While the word Qodesh is derived from the verb Qadash, here it is a noun used as an adjective, so context is important. “Set-apart” is a very benign, or as you said “inert,” description. As I indicated in my article, anything (like the shed in my yard) can be set apart from something else. In fact, the word haqadeshah (the feminine form of this noun) is used to describe what Judah thought was a cult prostitute (Tamar) in Genesis 38 – because a cult prostitute is “set apart.” But she is not “holy,” a word we understand in our English Bibles as meaning “set apart to Yah.” So now, when the phrase “Holy Spirit” is used instead of the benign “Set-apart Spirit,” it has meaning.

      This is a common problem with the ISR Scriptures, which for several Hebrew words tends to translate them in exactly the same way every time they are used, regardless of context. This really prevents the rich beauty of Hebrew from coming across in English. A much better Messianic Bible would be the Tree of Life Version, which actually uses the transliterated words Ruach HaKodesh with the proper English possessive “Your” or “His” as appropriate. A Bible that uses the English phrase Holy Spirit would also convey the correct meaning.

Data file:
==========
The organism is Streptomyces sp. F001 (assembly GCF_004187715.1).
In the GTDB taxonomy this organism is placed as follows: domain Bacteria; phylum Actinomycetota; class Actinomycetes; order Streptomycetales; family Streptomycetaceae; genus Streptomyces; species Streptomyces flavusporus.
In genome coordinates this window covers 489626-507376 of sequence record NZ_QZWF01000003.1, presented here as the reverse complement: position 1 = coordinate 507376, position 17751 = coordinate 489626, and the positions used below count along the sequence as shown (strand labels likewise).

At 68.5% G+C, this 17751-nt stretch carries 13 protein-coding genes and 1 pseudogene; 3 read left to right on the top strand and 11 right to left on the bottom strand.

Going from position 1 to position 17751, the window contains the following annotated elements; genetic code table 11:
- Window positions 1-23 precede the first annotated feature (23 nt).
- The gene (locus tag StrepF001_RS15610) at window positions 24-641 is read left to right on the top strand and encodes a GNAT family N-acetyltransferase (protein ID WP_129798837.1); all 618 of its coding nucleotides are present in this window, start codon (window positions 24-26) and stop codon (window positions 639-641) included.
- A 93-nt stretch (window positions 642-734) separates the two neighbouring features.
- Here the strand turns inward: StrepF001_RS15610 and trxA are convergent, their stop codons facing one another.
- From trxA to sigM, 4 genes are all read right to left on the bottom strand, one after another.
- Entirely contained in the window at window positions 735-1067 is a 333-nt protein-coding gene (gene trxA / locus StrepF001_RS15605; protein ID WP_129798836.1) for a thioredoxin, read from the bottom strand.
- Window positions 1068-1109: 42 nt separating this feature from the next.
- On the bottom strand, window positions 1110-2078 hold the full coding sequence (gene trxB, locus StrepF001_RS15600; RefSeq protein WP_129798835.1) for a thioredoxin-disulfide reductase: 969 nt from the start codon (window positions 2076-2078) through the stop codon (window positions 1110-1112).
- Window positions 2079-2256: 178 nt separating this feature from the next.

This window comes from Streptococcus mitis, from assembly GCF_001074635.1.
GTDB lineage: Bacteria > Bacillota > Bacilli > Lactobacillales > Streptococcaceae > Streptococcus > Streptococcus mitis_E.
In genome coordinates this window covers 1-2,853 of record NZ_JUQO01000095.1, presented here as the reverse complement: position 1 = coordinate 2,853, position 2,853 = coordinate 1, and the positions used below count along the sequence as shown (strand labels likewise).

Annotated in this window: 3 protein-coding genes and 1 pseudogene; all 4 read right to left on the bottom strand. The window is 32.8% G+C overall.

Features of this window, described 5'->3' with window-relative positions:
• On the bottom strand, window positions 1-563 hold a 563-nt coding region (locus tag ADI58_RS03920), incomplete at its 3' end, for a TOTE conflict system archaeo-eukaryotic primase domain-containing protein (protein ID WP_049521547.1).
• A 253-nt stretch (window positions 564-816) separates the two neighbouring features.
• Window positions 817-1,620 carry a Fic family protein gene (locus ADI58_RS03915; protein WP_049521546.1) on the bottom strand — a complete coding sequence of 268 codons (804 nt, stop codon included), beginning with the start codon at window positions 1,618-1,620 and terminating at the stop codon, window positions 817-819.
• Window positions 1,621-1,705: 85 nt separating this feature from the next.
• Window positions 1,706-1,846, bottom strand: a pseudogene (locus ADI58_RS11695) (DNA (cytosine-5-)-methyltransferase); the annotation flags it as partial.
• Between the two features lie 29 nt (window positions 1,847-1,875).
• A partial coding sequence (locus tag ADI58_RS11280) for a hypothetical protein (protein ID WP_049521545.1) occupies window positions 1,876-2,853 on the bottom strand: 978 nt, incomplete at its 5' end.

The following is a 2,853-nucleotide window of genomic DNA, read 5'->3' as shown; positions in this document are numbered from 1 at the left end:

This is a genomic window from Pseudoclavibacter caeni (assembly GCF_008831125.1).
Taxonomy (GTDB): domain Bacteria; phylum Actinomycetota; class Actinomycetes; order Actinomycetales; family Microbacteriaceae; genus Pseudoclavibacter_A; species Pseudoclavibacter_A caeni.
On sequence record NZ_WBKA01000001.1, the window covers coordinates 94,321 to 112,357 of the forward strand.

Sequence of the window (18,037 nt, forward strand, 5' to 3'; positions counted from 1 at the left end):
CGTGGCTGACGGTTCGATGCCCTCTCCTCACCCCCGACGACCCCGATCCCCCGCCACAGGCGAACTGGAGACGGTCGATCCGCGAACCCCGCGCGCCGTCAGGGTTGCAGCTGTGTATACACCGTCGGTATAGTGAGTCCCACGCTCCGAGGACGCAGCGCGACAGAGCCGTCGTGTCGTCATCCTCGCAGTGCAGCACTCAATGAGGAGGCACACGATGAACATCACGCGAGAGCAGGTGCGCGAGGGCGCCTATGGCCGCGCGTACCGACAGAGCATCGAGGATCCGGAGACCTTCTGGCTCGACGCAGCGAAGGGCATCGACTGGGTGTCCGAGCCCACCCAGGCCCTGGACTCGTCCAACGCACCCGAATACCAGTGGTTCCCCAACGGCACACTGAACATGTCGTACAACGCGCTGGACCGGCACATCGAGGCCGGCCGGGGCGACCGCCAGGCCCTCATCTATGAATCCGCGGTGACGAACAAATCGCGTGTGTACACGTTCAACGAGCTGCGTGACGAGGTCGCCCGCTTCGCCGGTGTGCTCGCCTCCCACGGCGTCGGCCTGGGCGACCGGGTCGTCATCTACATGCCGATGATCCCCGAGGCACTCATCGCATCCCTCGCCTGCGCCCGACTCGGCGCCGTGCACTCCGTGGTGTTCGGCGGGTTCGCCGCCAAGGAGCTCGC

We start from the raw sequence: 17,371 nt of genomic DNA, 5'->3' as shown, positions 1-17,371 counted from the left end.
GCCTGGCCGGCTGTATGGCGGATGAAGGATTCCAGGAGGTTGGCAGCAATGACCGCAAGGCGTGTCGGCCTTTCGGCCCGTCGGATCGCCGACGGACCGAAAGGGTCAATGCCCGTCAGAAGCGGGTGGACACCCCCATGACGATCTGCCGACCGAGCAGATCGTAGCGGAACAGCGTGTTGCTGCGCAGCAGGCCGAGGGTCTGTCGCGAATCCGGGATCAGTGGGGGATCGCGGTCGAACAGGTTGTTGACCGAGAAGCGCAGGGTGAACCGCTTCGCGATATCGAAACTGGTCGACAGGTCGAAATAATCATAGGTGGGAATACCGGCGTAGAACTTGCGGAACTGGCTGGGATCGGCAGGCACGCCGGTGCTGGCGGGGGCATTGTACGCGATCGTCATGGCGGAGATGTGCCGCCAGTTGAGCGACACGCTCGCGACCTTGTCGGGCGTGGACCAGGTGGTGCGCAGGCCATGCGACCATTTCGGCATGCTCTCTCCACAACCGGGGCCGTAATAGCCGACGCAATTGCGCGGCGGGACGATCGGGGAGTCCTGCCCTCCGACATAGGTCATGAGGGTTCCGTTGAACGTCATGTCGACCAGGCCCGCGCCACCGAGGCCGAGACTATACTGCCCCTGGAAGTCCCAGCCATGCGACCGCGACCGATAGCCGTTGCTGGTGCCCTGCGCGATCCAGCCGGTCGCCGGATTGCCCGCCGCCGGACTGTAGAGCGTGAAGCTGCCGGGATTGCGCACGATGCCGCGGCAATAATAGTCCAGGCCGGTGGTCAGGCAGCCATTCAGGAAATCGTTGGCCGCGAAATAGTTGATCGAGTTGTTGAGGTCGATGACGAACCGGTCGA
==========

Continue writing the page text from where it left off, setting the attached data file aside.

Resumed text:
Regarding “Shaul” and “Paul,” my post points out that the original ISR Scriptures arbitrarily left out part of Acts 13:9 simply because they didn’t like it. That is very dangerous. I also pointed out that this grave error was corrected in the 2009 version. This man was simply known by both names, his birth name Shaul and another Roman name, Paulus. To suggest this was to “appease the ancient Greeks and Romans” has no merit; this was simply cultural. As a parallel, I am guessing that “Yirmeyahu Ben Yahudim” is not your given birth name and that you probably use both depending on the circumstances.

      The bottom line, though, is whether or not the Ruach HaQodesh/Set-apart Spirit/Holy Spirit speaks to us when we are reading one of these translations, and whether or not we hear. If the ISR Scriptures works for you, by all means read and study it. For those reading this article looking for a good Messianic Bible translation, I want to make them aware of its shortcomings and recommend what I think would be a much better translation, like the Tree of Life Version or the Complete Jewish Bible.

Leave a Reply

Your email address will not be published.

HTML tags allowed in your comment: <a href="" title=""> <abbr title=""> <acronym title=""> <b> <blockquote cite=""> <cite> <code> <del datetime=""> <em> <i> <q cite=""> <s> <strike> <strong>